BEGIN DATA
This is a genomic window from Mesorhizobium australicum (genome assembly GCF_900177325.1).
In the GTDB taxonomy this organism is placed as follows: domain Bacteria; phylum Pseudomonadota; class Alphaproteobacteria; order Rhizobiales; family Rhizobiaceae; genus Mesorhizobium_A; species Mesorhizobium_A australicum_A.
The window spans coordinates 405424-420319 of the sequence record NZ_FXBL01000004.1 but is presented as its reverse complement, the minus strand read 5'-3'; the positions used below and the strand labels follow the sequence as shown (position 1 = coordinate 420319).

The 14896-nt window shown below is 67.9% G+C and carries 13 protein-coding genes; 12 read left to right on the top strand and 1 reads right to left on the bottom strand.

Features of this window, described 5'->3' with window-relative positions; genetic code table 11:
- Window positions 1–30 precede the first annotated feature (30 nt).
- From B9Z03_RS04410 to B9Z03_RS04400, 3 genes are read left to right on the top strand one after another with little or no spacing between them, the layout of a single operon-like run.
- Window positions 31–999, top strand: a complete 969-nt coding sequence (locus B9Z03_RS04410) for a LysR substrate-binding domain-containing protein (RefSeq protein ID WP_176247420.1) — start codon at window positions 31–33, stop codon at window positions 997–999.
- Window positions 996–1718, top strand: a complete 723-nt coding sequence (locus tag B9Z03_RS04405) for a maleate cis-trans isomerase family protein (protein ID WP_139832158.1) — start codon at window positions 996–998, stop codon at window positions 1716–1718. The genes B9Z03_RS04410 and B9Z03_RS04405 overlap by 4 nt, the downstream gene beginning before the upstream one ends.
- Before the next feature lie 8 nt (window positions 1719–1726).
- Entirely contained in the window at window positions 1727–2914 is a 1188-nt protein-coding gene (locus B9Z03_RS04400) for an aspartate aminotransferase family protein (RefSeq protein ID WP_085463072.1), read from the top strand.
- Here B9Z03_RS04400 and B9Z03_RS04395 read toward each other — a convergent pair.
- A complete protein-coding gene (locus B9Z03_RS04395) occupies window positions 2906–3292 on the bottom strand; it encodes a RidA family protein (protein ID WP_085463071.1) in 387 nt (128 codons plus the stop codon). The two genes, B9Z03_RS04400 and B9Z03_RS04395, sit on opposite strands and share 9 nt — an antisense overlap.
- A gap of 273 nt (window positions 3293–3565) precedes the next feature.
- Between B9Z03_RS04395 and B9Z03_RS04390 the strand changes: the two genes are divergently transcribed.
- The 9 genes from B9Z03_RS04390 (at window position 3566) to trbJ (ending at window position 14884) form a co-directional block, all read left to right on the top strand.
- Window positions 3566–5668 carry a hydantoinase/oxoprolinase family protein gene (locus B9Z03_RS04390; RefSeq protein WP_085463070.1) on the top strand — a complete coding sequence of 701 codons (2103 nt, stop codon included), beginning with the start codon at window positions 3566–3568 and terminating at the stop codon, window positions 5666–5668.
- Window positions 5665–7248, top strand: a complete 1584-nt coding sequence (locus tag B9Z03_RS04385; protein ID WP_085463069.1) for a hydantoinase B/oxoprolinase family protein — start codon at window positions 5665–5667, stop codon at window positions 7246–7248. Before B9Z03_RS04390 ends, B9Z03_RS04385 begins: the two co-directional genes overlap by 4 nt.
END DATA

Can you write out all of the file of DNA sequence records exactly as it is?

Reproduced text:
This is a genomic window from Mesorhizobium australicum (genome assembly GCF_900177325.1).
In the GTDB taxonomy this organism is placed as follows: domain Bacteria; phylum Pseudomonadota; class Alphaproteobacteria; order Rhizobiales; family Rhizobiaceae; genus Mesorhizobium_A; species Mesorhizobium_A australicum_A.
The window spans coordinates 405424-420319 of the sequence record NZ_FXBL01000004.1 but is presented as its reverse complement, the minus strand read 5'-3'; the positions used below and the strand labels follow the sequence as shown (position 1 = coordinate 420319).

The 14896-nt window shown below is 67.9% G+C and carries 13 protein-coding genes; 12 read left to right on the top strand and 1 reads right to left on the bottom strand.

Features of this window, described 5'->3' with window-relative positions; genetic code table 11:
- Window positions 1–30 precede the first annotated feature (30 nt).
- From B9Z03_RS04410 to B9Z03_RS04400, 3 genes are read left to right on the top strand one after another with little or no spacing between them, the layout of a single operon-like run.
- Window positions 31–999, top strand: a complete 969-nt coding sequence (locus B9Z03_RS04410) for a LysR substrate-binding domain-containing protein (RefSeq protein ID WP_176247420.1) — start codon at window positions 31–33, stop codon at window positions 997–999.
- Window positions 996–1718, top strand: a complete 723-nt coding sequence (locus tag B9Z03_RS04405) for a maleate cis-trans isomerase family protein (protein ID WP_139832158.1) — start codon at window positions 996–998, stop codon at window positions 1716–1718. The genes B9Z03_RS04410 and B9Z03_RS04405 overlap by 4 nt, the downstream gene beginning before the upstream one ends.
- Before the next feature lie 8 nt (window positions 1719–1726).
- Entirely contained in the window at window positions 1727–2914 is a 1188-nt protein-coding gene (locus B9Z03_RS04400) for an aspartate aminotransferase family protein (RefSeq protein ID WP_085463072.1), read from the top strand.
- Here B9Z03_RS04400 and B9Z03_RS04395 read toward each other — a convergent pair.
- A complete protein-coding gene (locus B9Z03_RS04395) occupies window positions 2906–3292 on the bottom strand; it encodes a RidA family protein (protein ID WP_085463071.1) in 387 nt (128 codons plus the stop codon). The two genes, B9Z03_RS04400 and B9Z03_RS04395, sit on opposite strands and share 9 nt — an antisense overlap.
- A gap of 273 nt (window positions 3293–3565) precedes the next feature.
- Between B9Z03_RS04395 and B9Z03_RS04390 the strand changes: the two genes are divergently transcribed.
- The 9 genes from B9Z03_RS04390 (at window position 3566) to trbJ (ending at window position 14884) form a co-directional block, all read left to right on the top strand.
- Window positions 3566–5668 carry a hydantoinase/oxoprolinase family protein gene (locus B9Z03_RS04390; RefSeq protein WP_085463070.1) on the top strand — a complete coding sequence of 701 codons (2103 nt, stop codon included), beginning with the start codon at window positions 3566–3568 and terminating at the stop codon, window positions 5666–5668.
- Window positions 5665–7248, top strand: a complete 1584-nt coding sequence (locus tag B9Z03_RS04385; protein ID WP_085463069.1) for a hydantoinase B/oxoprolinase family protein — start codon at window positions 5665–5667, stop codon at window positions 7246–7248. Before B9Z03_RS04390 ends, B9Z03_RS04385 begins: the two co-directional genes overlap by 4 nt.